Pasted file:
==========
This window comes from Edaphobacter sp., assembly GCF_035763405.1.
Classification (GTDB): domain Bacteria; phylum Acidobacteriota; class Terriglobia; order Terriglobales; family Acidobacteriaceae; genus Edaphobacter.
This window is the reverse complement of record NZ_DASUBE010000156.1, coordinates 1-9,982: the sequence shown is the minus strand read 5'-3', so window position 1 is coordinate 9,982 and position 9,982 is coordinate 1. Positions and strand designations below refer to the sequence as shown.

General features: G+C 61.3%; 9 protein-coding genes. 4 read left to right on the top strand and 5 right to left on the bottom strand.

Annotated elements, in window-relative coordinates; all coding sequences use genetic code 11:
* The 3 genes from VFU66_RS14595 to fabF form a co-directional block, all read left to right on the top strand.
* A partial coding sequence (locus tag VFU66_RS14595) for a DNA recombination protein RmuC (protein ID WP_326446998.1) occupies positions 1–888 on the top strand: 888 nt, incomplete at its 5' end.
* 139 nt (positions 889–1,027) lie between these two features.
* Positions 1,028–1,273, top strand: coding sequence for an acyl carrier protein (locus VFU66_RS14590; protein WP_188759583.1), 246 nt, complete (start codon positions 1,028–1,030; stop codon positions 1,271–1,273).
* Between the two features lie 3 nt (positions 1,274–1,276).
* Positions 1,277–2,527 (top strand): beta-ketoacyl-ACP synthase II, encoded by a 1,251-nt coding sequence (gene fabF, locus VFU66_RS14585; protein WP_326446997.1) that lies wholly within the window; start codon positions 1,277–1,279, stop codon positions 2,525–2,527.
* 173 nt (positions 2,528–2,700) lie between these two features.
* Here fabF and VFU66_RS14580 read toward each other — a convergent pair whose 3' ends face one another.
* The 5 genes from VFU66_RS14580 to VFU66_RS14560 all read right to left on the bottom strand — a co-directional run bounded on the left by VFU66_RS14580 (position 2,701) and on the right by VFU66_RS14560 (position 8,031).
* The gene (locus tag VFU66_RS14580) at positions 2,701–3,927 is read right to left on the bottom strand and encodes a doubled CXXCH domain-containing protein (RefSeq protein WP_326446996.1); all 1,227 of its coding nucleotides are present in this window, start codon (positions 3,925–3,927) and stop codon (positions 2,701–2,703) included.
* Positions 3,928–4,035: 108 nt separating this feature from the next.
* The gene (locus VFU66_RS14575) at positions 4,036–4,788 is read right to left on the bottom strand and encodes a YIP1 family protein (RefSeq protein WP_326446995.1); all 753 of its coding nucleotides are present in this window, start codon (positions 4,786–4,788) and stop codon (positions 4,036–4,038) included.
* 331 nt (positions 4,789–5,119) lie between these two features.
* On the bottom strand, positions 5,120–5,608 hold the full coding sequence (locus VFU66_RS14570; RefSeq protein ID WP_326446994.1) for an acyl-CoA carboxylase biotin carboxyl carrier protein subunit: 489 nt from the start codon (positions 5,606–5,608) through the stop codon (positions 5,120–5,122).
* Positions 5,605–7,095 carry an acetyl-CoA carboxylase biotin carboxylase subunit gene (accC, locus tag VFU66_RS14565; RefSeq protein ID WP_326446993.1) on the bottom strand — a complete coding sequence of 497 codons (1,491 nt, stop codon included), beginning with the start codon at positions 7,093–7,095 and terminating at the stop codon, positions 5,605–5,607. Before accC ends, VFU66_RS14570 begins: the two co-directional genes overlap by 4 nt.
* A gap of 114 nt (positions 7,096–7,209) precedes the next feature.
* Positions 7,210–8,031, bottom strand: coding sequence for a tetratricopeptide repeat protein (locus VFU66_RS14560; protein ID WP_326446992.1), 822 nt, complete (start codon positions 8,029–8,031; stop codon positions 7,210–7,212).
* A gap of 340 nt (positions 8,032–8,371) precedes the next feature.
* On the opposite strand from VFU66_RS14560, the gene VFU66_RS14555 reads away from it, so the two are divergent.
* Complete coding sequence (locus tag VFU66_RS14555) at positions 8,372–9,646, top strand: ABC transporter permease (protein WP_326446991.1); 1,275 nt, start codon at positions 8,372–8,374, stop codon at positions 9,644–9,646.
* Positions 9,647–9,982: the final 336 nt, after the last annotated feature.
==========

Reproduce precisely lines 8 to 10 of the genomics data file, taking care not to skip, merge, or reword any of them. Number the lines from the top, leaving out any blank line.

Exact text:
* 139 nt (positions 889–1,027) lie between these two features.
* Positions 1,028–1,273, top strand: coding sequence for an acyl carrier protein (locus VFU66_RS14590; protein WP_188759583.1), 246 nt, complete (start codon positions 1,028–1,030; stop codon positions 1,271–1,273).
* Between the two features lie 3 nt (positions 1,274–1,276).